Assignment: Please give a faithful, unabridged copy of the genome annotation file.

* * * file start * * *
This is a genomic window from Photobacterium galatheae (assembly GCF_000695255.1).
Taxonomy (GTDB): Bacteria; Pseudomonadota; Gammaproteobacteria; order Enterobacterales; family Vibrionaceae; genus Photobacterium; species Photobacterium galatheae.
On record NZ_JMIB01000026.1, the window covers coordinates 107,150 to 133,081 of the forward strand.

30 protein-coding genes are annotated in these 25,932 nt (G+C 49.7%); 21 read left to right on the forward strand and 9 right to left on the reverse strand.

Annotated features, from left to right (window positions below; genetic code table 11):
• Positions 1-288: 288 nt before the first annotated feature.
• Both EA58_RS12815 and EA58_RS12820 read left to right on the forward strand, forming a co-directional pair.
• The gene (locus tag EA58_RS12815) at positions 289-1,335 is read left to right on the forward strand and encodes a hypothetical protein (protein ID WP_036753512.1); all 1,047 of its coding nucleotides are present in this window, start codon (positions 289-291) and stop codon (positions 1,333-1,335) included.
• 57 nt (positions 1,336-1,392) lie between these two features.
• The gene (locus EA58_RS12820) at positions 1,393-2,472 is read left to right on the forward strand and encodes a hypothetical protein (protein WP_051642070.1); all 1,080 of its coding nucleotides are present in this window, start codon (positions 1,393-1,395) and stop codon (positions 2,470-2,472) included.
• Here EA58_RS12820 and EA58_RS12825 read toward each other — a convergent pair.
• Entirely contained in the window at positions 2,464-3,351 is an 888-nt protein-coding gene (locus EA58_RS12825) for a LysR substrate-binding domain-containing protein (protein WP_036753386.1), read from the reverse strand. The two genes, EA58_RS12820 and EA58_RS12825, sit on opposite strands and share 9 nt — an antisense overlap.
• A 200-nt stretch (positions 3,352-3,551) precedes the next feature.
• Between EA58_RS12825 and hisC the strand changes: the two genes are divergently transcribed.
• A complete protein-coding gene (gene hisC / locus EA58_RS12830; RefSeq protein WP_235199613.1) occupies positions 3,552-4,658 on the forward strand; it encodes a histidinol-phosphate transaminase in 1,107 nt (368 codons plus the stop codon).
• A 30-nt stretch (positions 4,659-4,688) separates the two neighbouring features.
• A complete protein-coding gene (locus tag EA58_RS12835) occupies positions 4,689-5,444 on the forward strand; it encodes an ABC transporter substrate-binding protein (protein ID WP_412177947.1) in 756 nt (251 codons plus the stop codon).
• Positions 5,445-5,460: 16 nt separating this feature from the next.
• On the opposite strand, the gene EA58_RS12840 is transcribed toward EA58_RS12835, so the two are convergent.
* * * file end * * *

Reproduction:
This is a genomic window from Photobacterium galatheae (assembly GCF_000695255.1).
Taxonomy (GTDB): Bacteria; Pseudomonadota; Gammaproteobacteria; order Enterobacterales; family Vibrionaceae; genus Photobacterium; species Photobacterium galatheae.
On record NZ_JMIB01000026.1, the window covers coordinates 107,150 to 133,081 of the forward strand.

30 protein-coding genes are annotated in these 25,932 nt (G+C 49.7%); 21 read left to right on the forward strand and 9 right to left on the reverse strand.

Annotated features, from left to right (window positions below; genetic code table 11):
• Positions 1-288: 288 nt before the first annotated feature.
• Both EA58_RS12815 and EA58_RS12820 read left to right on the forward strand, forming a co-directional pair.
• The gene (locus tag EA58_RS12815) at positions 289-1,335 is read left to right on the forward strand and encodes a hypothetical protein (protein ID WP_036753512.1); all 1,047 of its coding nucleotides are present in this window, start codon (positions 289-291) and stop codon (positions 1,333-1,335) included.
• 57 nt (positions 1,336-1,392) lie between these two features.
• The gene (locus EA58_RS12820) at positions 1,393-2,472 is read left to right on the forward strand and encodes a hypothetical protein (protein WP_051642070.1); all 1,080 of its coding nucleotides are present in this window, start codon (positions 1,393-1,395) and stop codon (positions 2,470-2,472) included.
• Here EA58_RS12820 and EA58_RS12825 read toward each other — a convergent pair.
• Entirely contained in the window at positions 2,464-3,351 is an 888-nt protein-coding gene (locus EA58_RS12825) for a LysR substrate-binding domain-containing protein (protein WP_036753386.1), read from the reverse strand. The two genes, EA58_RS12820 and EA58_RS12825, sit on opposite strands and share 9 nt — an antisense overlap.
• A 200-nt stretch (positions 3,352-3,551) precedes the next feature.
• Between EA58_RS12825 and hisC the strand changes: the two genes are divergently transcribed.
• A complete protein-coding gene (gene hisC / locus EA58_RS12830; RefSeq protein WP_235199613.1) occupies positions 3,552-4,658 on the forward strand; it encodes a histidinol-phosphate transaminase in 1,107 nt (368 codons plus the stop codon).
• A 30-nt stretch (positions 4,659-4,688) separates the two neighbouring features.
• A complete protein-coding gene (locus tag EA58_RS12835) occupies positions 4,689-5,444 on the forward strand; it encodes an ABC transporter substrate-binding protein (protein ID WP_412177947.1) in 756 nt (251 codons plus the stop codon).
• Positions 5,445-5,460: 16 nt separating this feature from the next.
• On the opposite strand, the gene EA58_RS12840 is transcribed toward EA58_RS12835, so the two are convergent.